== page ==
We’ll take a trip through images to Memphis, Tennessee situated along the Mississippi River. The city’s cultural roots run deep and it’s known for his rich music heritage. Beale Street abounds with eateries of it’s famous barbeque and sounds of rhythm and blues, gospel, jazz. It’s also known as the birthplace of rock and roll.

The Orpheum Theatre is historically significant and today it plays an important role in educating children. Their belief is that “when kids find art, they find themselves.” Many celebrities have performed in this theatre whose beginnings date back to 1890, when it was then known as the Grand Opera House. In 1907 it was renamed at The Orpheum.

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Beale Street signed

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BB King books signed

miss pollys neon sign signed

blues cafe signed

 

girl sitting on window sill signed

Tragically, Martin Luther King’s life ended on April 4, 1969 in Memphis, Tennessee during a time of racial tension and upheaval. It was a period of unrest in my own life also. I write about this time in Chapter 21 Someone to Watch Over Her in my memoir Gift of a Lifetime: Finding Fulfilling Things in the Unexpected.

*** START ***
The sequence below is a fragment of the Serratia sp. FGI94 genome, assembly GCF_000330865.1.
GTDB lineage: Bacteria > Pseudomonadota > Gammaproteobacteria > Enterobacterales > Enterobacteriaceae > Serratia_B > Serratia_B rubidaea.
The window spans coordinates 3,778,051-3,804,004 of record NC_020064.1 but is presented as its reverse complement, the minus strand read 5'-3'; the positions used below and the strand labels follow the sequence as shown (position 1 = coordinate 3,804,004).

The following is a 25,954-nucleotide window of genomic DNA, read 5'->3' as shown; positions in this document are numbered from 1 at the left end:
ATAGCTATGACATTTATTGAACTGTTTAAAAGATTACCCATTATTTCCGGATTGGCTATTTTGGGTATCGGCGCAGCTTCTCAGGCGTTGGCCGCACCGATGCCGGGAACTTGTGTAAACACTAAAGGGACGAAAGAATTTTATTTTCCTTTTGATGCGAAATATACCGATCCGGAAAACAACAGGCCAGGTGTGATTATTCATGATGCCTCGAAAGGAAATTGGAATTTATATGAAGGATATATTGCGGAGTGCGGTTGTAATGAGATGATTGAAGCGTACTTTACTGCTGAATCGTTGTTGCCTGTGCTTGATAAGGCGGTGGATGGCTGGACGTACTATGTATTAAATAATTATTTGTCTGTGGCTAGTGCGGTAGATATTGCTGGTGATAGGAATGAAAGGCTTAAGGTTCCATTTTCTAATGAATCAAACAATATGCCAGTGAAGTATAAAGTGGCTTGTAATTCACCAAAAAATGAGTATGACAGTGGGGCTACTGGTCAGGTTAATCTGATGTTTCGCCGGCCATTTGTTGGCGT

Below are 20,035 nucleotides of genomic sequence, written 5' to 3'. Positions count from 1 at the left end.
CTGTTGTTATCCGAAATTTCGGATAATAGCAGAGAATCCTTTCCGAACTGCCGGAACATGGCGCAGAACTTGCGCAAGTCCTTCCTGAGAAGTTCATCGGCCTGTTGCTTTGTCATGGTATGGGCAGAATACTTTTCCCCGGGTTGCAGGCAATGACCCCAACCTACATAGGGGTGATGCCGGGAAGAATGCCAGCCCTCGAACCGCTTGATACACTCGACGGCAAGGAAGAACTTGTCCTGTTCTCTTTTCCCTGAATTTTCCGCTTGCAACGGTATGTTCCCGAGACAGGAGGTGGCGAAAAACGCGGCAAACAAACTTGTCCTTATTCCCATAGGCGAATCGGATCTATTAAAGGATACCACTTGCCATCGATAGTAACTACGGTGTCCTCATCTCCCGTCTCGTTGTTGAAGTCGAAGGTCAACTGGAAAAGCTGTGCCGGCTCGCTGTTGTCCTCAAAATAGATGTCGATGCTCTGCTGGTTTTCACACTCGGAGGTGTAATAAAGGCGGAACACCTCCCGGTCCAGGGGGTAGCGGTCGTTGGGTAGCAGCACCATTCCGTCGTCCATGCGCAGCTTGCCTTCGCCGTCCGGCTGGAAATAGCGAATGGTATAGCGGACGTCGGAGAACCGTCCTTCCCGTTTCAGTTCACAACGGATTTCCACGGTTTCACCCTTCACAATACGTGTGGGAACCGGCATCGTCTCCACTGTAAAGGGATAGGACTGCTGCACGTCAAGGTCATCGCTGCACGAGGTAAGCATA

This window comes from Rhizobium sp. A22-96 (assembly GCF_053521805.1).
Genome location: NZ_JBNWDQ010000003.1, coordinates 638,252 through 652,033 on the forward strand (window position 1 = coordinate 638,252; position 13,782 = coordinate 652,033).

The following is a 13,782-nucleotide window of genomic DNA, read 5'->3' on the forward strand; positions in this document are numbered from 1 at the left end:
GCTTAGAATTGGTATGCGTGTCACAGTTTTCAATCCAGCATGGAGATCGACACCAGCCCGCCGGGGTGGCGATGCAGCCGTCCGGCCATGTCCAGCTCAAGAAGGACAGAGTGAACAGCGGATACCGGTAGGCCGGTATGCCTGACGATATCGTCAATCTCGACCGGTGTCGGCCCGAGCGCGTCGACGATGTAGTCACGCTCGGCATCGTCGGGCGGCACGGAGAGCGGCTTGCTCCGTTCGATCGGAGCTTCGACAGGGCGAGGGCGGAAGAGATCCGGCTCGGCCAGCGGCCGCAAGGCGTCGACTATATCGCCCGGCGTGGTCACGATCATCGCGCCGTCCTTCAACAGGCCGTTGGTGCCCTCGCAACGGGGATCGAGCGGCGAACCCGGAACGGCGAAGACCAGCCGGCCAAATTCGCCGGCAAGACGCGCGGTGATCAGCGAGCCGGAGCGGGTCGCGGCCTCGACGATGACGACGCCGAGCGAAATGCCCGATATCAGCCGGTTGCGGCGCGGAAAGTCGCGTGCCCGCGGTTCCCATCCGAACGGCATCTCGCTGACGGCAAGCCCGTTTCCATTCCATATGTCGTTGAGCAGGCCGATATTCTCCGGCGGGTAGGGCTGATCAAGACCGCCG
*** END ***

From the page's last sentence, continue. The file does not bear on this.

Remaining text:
This blog is brought to you by award-winning author Sue Batton Leonard.

Bringing Cheer over the Holidays

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Let’s state something up front! There is no perfect life. There just isn’t. Postings on social media might lead us to believe otherwise but, remember, we are often only seeing the good parts. During the holidays people ramp up their efforts to create images of having perfect lives and Christmases.

Everyone has struggles and things to overcome in life. But as they say, what you do with those challenges is what counts. That is why it’s important that for those who have inspirational stories to tell and feel they could write a book about it, to do so. The reason I penned a memoir in the first place was to help others who struggle with health issues understand that our attitudes profoundly affect our well-being.